Imagine you’re playing a sport that has a ball. Now imagine someone on your team purposely screwing up, like running the wrong way, giving the ball to the other team, or tackling your own player. This isn’t even excusable if someone doesn’t know the rules, but I’ll contend that this happens every day when an unprepared or weak interviewer interviews a good candidate.
When this happens, the good candidate will think less of you, your company, and your job. Even worse, the unprepared or weak interviewer might vote “no” since this is the safer decision. Unfortunately, a “no” vote in interviewing can offset two yeses.
I guess if you’re hiring average candidates you don’t need any rules, since one mistake is as good as another. If you want to hire strong people, however, you need to follow six basic rules. As you review them, consider how many good candidates you lost because you, or someone on the hiring team, didn’t follow them.
The Official Rules for Hiring Top Talent
- Clarify expectations. Top candidates don’t take jobs to gain more experience, they take jobs to grow faster, make an impact, learn something, gain visibility, do something important, work for a great company, work for a potential mentor, or take on a new challenge. Do your posted job descriptions clarify the real challenges and opportunities inherent in the job? If you’re still posting traditional qualifications-based job descriptions you’re not even playing the right game.
- Make sure everyone on the hiring team plays by the same rules. Every person who interviews a top candidate needs to agree on real job needs and conduct an in-depth objective evaluation interview. One way to do this is dig deep into a candidate’s relevant accomplishments (spend 10 to 15 minutes on two to three of them) and then compare these to the performance objectives defined in the performance profile. Interviewing a top person isn’t a popularity content or an exercise to determine fit. Top candidates evaluate your company by the depth of the professionalism shown by each interviewer, including senior execs. Done properly, an objective interview can accurately assess motivation and job fit. Unfortunately, most interviewers play by their own rules and assessment techniques. This is comparable to letting every one of your employees use their own accounting system.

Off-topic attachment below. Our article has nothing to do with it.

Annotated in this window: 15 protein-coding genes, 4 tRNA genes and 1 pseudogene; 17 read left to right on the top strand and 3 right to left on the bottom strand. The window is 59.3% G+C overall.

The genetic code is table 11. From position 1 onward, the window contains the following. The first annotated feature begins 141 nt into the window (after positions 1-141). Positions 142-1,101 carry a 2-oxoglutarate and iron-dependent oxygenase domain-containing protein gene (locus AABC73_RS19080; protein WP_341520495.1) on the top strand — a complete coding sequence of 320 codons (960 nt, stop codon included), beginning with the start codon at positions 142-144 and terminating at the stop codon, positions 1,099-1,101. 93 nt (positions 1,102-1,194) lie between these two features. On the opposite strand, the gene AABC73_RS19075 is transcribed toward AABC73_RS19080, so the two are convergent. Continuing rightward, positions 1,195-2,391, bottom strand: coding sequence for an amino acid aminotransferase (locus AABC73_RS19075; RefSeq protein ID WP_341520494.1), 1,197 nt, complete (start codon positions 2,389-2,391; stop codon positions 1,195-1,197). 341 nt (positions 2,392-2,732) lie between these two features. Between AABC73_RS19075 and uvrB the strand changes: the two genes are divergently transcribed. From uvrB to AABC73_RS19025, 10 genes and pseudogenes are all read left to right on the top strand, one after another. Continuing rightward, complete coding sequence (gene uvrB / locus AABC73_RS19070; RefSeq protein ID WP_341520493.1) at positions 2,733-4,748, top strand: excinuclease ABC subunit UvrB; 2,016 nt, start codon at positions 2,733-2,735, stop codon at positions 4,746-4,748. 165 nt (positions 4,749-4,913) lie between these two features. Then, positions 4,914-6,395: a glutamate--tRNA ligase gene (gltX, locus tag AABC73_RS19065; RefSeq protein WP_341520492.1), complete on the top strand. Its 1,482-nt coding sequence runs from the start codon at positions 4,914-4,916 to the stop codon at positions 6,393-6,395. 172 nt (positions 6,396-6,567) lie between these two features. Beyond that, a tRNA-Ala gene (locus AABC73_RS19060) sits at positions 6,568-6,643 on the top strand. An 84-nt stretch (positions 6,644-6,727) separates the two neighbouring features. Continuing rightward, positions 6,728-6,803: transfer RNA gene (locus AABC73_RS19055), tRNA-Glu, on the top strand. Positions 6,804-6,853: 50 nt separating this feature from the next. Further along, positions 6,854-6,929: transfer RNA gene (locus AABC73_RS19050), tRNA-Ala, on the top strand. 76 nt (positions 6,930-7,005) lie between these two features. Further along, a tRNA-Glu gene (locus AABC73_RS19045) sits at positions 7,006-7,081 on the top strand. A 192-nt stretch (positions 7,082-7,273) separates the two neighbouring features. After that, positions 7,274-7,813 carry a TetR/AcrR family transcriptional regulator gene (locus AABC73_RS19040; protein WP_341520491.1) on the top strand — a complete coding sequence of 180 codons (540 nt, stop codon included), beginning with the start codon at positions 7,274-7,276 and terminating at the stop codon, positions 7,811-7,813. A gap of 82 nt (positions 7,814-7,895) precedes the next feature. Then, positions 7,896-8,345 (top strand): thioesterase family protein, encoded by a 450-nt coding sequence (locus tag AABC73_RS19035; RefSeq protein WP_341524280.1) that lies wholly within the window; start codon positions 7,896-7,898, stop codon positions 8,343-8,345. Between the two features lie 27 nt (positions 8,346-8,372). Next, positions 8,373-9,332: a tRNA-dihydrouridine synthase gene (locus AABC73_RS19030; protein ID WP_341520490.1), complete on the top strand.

- Don’t give any interviewer a full yes or no vote. Stop the idea of adding up a bunch of poorly considered yes/no assessments as a reasonable means to hiring a top person. This is not a valid business process or very accurate. It favors the unprepared and naysayers. Instead, collect the evidence gathered during the interview and use a 10-factor scorecard to assess candidates across all job needs. Some of these include technical competency, motivation to do the work, cultural fit, team skills, and potential. Here’s a sample of the official scorecard you should start using. Recruiters should lead this debriefing session acting as referees and scorekeepers.
- Don’t sell, buy. You can’t convince a top person that your job is the best among competing offers if interviewers and recruiters oversell and under-listen. The key to recruiting top people is to over-buy and under-talk. This means you need to get candidates to talk more by asking in-depth, tough, and challenging questions. Describe the challenges involved in your job, and then ask the candidate to describe any relevant accomplishments. Suggest that the candidate might be light in certain areas like scope of assignment and span of influence, and then ask the candidate to again describe his most comparable accomplishments. Of course, don’t overdo it. Make sure you’ve conducted a thorough work-history before assuming the candidate might be a bit light in certain areas. Done properly, these types of questions force the candidate to sell you, rather than you having to sell the candidate.